Incidence and prediction of psychiatric morbidity after a motor vehicle accident in Japan: the Tachikawa Cohort of Motor Vehicle Accident Study

Crit Care Med. 2008 Jan;36(1):74-80. doi: 10.1097/01.CCM.0000291650.70816.D6.


Objectives: To assess both the incidence of new-onset psychiatric illness after involvement in a motor vehicle accident in Japan for comparison with Western data and the predictors of psychiatric morbidity and posttraumatic stress disorder (PTSD) evaluated immediately after the accident.

Design: Prospective cohort study of injured patients assessed immediately and 4-6 wks after involvement in a motor vehicle accident.

Setting: Intensive care unit in a teaching hospital in Tokyo, Japan.

Patients: Total of 100 consecutive patients with motor vehicle accident-related injuries (mean Injury Severity Score, 11.2; mean Glasgow Coma Scale, 14.5; age, 18-69 yrs) admitted to the intensive care unit. Patients with traumatic brain injury, suicidality, current psychiatric or neurologic illness, or cognitive impairment were excluded.

Measurements: An extensive clinical interview and evaluation of vital signs, sociodemographic variables, previous traumatic events, family history of psychopathology, Impact of Event Scale-Revised, Hospital Anxiety and Depression Scale, Clinician-Administered PTSD Scale, and Mini-International Neuropsychiatric Interview.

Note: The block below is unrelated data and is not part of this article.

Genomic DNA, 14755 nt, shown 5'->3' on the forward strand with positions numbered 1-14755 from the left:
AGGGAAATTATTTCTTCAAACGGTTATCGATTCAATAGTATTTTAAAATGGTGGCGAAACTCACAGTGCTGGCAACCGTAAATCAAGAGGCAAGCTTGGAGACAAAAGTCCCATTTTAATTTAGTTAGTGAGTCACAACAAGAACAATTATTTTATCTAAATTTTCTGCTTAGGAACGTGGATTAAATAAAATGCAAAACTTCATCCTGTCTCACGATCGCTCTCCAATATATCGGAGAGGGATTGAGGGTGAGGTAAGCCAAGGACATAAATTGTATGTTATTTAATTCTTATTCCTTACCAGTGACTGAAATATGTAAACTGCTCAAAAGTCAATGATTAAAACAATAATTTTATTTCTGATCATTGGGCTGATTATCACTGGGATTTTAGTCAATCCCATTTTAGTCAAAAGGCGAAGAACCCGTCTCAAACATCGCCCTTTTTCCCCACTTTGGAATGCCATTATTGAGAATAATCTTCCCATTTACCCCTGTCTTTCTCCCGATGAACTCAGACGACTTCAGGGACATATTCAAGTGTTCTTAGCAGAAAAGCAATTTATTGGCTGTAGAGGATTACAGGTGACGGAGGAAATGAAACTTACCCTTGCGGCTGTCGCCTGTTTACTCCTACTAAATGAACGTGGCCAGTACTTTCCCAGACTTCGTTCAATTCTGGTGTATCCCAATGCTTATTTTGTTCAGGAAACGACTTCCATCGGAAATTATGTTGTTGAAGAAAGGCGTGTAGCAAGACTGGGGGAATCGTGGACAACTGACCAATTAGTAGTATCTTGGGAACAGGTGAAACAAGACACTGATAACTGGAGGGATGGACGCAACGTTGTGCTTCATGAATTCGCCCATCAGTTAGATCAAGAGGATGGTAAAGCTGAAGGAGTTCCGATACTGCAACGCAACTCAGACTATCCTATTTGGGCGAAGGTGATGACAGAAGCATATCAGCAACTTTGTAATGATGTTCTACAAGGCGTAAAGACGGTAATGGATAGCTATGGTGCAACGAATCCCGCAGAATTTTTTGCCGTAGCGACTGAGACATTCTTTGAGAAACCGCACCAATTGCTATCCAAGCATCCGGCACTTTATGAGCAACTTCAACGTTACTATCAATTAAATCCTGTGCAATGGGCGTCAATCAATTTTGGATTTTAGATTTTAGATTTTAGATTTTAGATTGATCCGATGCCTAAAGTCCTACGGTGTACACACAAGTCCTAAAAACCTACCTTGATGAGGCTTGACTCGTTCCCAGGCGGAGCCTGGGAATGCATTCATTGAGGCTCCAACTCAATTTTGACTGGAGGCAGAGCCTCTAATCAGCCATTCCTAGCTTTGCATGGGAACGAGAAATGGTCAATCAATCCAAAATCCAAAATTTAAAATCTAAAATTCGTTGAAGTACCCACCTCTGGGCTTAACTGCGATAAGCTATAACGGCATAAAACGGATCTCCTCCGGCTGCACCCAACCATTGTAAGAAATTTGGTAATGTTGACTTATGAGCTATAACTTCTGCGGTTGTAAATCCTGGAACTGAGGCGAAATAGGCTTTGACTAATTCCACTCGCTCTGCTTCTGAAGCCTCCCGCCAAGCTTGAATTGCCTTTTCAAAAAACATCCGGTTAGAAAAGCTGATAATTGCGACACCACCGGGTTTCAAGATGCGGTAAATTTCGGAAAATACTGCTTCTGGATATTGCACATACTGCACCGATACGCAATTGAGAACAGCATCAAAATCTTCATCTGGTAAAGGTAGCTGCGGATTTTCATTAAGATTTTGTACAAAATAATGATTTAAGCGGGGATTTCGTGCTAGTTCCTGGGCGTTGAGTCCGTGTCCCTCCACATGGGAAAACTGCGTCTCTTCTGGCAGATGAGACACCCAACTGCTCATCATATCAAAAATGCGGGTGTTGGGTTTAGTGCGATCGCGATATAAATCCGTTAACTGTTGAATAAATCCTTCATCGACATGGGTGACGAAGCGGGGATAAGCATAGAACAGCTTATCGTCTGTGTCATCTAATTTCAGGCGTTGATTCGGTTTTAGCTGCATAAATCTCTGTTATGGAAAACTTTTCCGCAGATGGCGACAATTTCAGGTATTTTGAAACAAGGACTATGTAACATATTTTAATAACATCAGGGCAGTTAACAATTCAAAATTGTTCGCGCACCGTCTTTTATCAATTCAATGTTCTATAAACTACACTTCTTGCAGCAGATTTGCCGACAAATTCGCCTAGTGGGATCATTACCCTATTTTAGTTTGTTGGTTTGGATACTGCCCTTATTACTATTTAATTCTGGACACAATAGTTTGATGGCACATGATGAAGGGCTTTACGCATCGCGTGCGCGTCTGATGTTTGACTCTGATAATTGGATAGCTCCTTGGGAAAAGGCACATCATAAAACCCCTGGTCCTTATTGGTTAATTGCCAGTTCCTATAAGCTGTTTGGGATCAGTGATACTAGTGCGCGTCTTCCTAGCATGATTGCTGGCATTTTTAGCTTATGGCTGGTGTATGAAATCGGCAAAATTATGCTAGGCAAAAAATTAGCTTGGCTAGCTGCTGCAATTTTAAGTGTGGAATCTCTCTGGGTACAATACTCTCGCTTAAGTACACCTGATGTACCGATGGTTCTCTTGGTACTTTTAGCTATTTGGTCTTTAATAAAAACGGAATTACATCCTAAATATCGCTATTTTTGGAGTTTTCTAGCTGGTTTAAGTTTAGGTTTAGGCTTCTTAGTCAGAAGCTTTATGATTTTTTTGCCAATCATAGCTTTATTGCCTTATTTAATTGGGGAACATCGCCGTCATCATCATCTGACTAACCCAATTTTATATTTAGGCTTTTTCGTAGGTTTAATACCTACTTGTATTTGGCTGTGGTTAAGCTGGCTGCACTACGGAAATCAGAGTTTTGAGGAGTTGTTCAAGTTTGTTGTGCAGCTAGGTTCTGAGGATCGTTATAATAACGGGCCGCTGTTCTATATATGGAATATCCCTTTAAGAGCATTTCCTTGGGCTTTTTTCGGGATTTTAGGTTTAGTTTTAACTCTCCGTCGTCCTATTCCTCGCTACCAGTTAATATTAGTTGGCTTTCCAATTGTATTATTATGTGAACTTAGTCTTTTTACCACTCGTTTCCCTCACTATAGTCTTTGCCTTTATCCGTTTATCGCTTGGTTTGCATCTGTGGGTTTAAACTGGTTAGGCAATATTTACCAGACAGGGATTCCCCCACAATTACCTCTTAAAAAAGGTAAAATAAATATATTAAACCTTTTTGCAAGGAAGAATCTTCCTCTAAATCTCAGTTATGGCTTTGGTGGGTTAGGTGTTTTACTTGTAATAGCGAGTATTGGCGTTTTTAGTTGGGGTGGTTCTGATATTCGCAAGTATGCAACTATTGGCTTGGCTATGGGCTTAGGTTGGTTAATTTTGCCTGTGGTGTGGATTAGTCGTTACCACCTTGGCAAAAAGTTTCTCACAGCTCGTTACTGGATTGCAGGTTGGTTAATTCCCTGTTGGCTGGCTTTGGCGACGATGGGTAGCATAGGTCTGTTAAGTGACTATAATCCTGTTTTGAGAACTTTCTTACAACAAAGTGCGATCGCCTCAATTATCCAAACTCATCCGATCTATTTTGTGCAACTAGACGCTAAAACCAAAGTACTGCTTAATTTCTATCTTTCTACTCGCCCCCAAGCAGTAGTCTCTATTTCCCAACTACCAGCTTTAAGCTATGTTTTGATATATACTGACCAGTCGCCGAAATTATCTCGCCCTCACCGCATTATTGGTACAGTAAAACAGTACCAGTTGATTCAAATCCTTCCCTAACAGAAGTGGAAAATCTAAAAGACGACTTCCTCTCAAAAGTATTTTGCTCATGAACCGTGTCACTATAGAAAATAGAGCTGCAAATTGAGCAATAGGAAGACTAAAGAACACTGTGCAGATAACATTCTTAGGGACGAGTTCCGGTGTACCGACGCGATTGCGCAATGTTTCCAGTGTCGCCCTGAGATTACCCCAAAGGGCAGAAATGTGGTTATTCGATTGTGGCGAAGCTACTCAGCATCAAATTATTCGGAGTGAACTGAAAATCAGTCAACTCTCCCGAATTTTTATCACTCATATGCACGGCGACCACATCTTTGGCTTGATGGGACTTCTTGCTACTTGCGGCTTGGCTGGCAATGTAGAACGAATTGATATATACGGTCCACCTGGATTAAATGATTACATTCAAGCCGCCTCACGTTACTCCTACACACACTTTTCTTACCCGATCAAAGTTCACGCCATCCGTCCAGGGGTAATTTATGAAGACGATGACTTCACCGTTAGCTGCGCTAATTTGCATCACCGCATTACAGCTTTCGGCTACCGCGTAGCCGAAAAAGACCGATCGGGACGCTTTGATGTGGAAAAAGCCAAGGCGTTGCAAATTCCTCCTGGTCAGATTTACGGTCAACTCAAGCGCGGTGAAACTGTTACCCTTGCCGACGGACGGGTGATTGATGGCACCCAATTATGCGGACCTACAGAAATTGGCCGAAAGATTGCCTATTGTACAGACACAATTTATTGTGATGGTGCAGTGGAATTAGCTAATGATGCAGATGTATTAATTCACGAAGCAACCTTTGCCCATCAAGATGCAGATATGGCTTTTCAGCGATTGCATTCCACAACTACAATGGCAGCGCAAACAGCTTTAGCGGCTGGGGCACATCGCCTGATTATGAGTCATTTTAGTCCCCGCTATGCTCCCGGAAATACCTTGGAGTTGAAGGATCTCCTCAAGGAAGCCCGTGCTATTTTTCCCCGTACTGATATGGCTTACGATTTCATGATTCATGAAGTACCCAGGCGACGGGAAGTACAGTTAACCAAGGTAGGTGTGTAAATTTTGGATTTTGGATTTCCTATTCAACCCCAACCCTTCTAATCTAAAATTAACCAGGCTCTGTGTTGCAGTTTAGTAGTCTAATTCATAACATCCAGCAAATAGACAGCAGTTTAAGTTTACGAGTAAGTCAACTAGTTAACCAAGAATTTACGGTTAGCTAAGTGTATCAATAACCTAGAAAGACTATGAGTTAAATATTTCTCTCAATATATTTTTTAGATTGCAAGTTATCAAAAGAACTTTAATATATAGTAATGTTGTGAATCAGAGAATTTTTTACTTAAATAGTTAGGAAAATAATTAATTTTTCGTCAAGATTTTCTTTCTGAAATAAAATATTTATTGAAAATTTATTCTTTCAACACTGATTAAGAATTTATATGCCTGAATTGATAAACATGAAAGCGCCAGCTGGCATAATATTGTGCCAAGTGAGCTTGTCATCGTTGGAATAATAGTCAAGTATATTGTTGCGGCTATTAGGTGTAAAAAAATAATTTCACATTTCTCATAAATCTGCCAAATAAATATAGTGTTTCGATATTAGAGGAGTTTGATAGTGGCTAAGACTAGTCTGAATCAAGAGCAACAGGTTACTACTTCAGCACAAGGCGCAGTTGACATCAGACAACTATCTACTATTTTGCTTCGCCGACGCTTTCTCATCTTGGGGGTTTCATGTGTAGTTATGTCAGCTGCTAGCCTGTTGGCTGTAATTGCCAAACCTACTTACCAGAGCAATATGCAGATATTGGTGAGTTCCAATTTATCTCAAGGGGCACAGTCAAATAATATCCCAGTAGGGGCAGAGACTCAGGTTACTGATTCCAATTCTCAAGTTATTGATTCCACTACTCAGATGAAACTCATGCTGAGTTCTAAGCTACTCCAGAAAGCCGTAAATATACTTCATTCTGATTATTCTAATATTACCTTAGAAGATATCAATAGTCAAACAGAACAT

Results: A total of 31 patients showed some form of new-onset psychiatric illness at the 4- to 6-wk follow-up. The majority of illnesses consisted of depression (major depression, n = 16; minor depression, n = 7) and PTSD (full PTSD, n = 8; partial PTSD, n = 16). Other illnesses included alcohol dependence (n = 3), obsessive-compulsive disorder (n = 2), agoraphobia (n = 2), and social phobia (n = 1). Both psychiatric morbidity and PTSD were predicted by a sense of life threat (odds ratio, 4.2 and 6.2, respectively), elevated heart rate (odds ratio, 1.6 and 1.7), and higher Impact of Event Scale-Revised intrusion subscale score (odds ratio, 1.1 and 1.1).

Conclusion: This study showed that psychopathology and PTSD after a motor vehicle accident in Japan is common and that the incidence is within the range of that in Western countries. A combination of a sense of life threat, heart rate, and Impact of Event Scale-Revised intrusion subscale allowed for significant prediction of psychiatric morbidity and PTSD.

Publication types

  • Research Support, Non-U.S. Gov't

MeSH terms

  • Accidents, Traffic / psychology*
  • Accidents, Traffic / statistics & numerical data*
  • Adolescent
  • Adult
  • Aged
  • Causality
  • Cohort Studies
  • Depression / epidemiology
  • Female
  • Follow-Up Studies
  • Humans
  • Incidence
  • Japan / epidemiology
  • Logistic Models
  • Male
  • Mental Disorders / epidemiology*
  • Middle Aged
  • Models, Theoretical
  • Multivariate Analysis
  • Prospective Studies
  • Risk Assessment / methods
  • Risk Factors
  • Stress Disorders, Post-Traumatic / epidemiology